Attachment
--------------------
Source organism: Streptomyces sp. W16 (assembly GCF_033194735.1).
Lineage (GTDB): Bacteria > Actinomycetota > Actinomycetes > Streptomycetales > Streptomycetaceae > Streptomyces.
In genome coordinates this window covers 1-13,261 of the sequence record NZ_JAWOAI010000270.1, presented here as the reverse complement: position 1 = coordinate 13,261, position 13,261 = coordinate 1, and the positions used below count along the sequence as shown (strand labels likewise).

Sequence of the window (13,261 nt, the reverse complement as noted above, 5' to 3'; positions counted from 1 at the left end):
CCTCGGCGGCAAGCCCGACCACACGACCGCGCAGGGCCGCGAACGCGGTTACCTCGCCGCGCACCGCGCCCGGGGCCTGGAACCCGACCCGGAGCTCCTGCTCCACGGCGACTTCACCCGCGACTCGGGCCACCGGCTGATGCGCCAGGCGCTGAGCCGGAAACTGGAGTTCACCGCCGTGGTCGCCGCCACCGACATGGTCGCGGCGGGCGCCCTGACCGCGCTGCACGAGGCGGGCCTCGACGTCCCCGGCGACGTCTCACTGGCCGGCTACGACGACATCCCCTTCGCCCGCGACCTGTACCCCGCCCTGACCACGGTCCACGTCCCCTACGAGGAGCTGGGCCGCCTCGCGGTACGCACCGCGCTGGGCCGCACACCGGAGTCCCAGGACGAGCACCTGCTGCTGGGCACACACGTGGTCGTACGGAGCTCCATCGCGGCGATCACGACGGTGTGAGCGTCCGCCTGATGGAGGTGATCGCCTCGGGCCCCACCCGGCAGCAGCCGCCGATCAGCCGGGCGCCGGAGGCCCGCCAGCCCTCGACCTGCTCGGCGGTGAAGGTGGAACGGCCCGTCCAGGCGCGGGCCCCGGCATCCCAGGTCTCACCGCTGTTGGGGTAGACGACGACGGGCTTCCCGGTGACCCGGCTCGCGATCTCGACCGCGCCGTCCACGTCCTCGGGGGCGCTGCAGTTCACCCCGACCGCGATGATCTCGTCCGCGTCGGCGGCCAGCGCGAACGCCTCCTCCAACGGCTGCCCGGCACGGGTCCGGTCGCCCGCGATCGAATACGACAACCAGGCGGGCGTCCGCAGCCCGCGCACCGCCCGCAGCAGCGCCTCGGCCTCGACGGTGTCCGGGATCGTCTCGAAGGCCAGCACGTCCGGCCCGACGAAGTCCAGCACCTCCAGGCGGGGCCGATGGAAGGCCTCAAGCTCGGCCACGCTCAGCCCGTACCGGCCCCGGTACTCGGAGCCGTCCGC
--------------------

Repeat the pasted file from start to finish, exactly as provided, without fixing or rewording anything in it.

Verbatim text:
Source organism: Streptomyces sp. W16 (assembly GCF_033194735.1).
Lineage (GTDB): Bacteria > Actinomycetota > Actinomycetes > Streptomycetales > Streptomycetaceae > Streptomyces.
In genome coordinates this window covers 1-13,261 of the sequence record NZ_JAWOAI010000270.1, presented here as the reverse complement: position 1 = coordinate 13,261, position 13,261 = coordinate 1, and the positions used below count along the sequence as shown (strand labels likewise).

Sequence of the window (13,261 nt, the reverse complement as noted above, 5' to 3'; positions counted from 1 at the left end):
CCTCGGCGGCAAGCCCGACCACACGACCGCGCAGGGCCGCGAACGCGGTTACCTCGCCGCGCACCGCGCCCGGGGCCTGGAACCCGACCCGGAGCTCCTGCTCCACGGCGACTTCACCCGCGACTCGGGCCACCGGCTGATGCGCCAGGCGCTGAGCCGGAAACTGGAGTTCACCGCCGTGGTCGCCGCCACCGACATGGTCGCGGCGGGCGCCCTGACCGCGCTGCACGAGGCGGGCCTCGACGTCCCCGGCGACGTCTCACTGGCCGGCTACGACGACATCCCCTTCGCCCGCGACCTGTACCCCGCCCTGACCACGGTCCACGTCCCCTACGAGGAGCTGGGCCGCCTCGCGGTACGCACCGCGCTGGGCCGCACACCGGAGTCCCAGGACGAGCACCTGCTGCTGGGCACACACGTGGTCGTACGGAGCTCCATCGCGGCGATCACGACGGTGTGAGCGTCCGCCTGATGGAGGTGATCGCCTCGGGCCCCACCCGGCAGCAGCCGCCGATCAGCCGGGCGCCGGAGGCCCGCCAGCCCTCGACCTGCTCGGCGGTGAAGGTGGAACGGCCCGTCCAGGCGCGGGCCCCGGCATCCCAGGTCTCACCGCTGTTGGGGTAGACGACGACGGGCTTCCCGGTGACCCGGCTCGCGATCTCGACCGCGCCGTCCACGTCCTCGGGGGCGCTGCAGTTCACCCCGACCGCGATGATCTCGTCCGCGTCGGCGGCCAGCGCGAACGCCTCCTCCAACGGCTGCCCGGCACGGGTCCGGTCGCCCGCGATCGAATACGACAACCAGGCGGGCGTCCGCAGCCCGCGCACCGCCCGCAGCAGCGCCTCGGCCTCGACGGTGTCCGGGATCGTCTCGAAGGCCAGCACGTCCGGCCCGACGAAGTCCAGCACCTCCAGGCGGGGCCGATGGAAGGCCTCAAGCTCGGCCACGCTCAGCCCGTACCGGCCCCGGTACTCGGAGCCGTCCGC